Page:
Green tea could hold the key to avoiding deaths from heart attacks and strokes caused by atherosclerosis, according to research funded by the British Heart Foundation and published in the Journal of Biological Chemistry.
Scientists from Lancaster University and the University of Leeds have discovered that a compound found in green tea, currently being studied for its ability to reduce amyloid plaques in the brain in Alzheimer’s disease, also breaks up and dissolves potentially dangerous protein plaques found in the blood vessels.
Atherosclerosis may be the build-up of fatty materials within our arteries that may reduce the blood circulation to the center and mind. In advanced phases of the problem, a protein known as apolipoprotein A-1 (apoA-1) can develop amyloid deposits, which are identical in the framework to those connected with Alzheimer’s disease. These deposits build-up within atherosclerotic plaques. Right here, the size is increased by them of the plaques, further restricting blood circulation, and could make the plaques much less stable also, increasing the chance of a center stroke or attack.
Researchers discovered that epigallocatechin-3-gallate (EGCG), most connected with green tea commonly, binds to the amyloid fibers of apoA-1. This converts the fibers to smaller sized soluble molecules that are less inclined to become damaging to arteries.
Now, the team is working on finding ways of introducing effective amounts of EGCG into the bloodstream without it becoming necessary to beverage large and possibly harmful levels of green tea. This may involve modifying the chemical substance structure of EGCG, which makes it much easier to become absorbed from the abdomen and even more resistant to rate of metabolism or be developing new solutions to deliver the molecule to the plaques-such as via an injection.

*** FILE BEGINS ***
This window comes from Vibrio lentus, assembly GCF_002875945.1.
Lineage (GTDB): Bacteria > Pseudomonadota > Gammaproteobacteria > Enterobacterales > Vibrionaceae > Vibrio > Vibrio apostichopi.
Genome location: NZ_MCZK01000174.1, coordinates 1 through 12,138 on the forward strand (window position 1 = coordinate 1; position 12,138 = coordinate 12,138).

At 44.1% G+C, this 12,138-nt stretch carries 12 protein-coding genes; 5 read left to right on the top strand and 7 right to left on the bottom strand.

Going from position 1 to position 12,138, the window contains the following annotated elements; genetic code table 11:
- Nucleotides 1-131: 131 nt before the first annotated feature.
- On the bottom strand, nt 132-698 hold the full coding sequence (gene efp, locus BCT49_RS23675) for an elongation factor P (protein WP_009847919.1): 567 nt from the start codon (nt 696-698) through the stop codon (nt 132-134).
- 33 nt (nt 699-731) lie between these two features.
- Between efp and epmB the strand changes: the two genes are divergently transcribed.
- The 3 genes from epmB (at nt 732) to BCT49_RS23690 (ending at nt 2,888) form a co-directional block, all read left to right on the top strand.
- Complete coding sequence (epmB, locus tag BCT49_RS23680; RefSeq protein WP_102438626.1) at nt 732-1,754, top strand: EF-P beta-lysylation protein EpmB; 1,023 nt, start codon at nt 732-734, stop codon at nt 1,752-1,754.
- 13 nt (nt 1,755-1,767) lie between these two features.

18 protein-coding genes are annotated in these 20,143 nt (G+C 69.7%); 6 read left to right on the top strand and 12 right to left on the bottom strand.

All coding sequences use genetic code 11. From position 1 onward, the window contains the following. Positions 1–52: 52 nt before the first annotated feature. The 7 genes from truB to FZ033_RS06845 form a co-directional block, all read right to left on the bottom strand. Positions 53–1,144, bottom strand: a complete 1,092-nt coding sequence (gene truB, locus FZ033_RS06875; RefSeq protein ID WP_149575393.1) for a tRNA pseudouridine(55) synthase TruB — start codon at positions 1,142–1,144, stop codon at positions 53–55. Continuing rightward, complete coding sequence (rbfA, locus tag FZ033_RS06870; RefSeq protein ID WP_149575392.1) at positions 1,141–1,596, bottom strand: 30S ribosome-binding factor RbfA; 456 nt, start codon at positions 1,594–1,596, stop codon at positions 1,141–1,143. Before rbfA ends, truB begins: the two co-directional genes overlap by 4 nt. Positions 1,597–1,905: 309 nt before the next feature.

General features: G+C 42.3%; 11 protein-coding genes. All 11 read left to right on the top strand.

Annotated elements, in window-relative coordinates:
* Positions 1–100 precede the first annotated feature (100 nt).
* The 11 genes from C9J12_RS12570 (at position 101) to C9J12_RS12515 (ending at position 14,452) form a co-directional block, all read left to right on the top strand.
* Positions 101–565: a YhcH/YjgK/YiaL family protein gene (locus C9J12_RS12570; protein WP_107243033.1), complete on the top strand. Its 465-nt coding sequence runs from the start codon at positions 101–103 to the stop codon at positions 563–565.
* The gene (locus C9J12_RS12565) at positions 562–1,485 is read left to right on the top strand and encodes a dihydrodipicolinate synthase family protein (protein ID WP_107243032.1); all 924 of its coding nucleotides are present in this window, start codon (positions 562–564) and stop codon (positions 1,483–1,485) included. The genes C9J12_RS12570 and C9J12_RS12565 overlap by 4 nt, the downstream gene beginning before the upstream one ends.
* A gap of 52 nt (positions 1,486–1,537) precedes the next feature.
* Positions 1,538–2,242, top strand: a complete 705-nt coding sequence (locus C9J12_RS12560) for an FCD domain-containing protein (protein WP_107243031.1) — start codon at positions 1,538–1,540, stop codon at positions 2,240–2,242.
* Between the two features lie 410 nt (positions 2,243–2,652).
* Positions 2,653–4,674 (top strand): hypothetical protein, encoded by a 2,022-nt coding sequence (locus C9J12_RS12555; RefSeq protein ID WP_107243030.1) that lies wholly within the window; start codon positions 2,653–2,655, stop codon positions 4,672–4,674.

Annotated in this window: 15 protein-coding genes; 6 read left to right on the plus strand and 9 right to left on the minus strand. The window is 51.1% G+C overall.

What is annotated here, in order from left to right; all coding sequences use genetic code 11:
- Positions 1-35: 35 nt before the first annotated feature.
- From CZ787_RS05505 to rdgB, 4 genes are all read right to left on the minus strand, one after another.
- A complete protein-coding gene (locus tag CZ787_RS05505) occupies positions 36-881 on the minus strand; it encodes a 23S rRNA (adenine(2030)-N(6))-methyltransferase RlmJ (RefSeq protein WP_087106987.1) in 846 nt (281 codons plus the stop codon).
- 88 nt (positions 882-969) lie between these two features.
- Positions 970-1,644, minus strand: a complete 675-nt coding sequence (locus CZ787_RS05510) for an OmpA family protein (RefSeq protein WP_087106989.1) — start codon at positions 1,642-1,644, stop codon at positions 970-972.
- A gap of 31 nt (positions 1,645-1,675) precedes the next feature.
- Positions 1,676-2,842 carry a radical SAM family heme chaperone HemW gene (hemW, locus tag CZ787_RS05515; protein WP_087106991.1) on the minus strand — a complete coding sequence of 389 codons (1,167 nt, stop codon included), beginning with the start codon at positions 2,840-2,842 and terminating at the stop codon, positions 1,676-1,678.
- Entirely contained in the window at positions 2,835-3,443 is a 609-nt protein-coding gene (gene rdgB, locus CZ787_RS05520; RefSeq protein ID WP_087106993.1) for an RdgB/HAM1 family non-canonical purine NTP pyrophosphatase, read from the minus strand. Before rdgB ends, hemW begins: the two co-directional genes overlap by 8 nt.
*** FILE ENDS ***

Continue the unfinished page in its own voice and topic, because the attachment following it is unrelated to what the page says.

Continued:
David Middleton, Professor of Chemistry at Lancaster University, said:
“The health advantages of green tea have already been widely promoted and it’s been known for incredibly a while that EGCG can transform the structures of amyloid plaques connected with Alzheimer’s disease.
“Our results display that intriguing compound may also succeed against the types of plaques that may cause heart episodes and strokes. ”
Professor Jeremy Pearson, Associate Medical Director in the British Heart Basis, said: ” Our anatomies are extremely proficient at breaking down EGCG thus swapping your cuppa for green tea extract is unlikely to create a huge difference regarding your heart wellness. “But by engineering the molecule slightly, we may be able to make new medicines to treat heart stroke and attack. ”
Professor Sheena Radford, Director of the Astbury Center for Structural Molecular Biology in the University of co-writer and Leeds of the study, said: “The results of the round of research are very encouraging. We now have to apply the very best scientific techniques to discover how we may take the molecular EGCG component from green tea extract, and turn it right into a functioning device to combat life-limiting health issues. “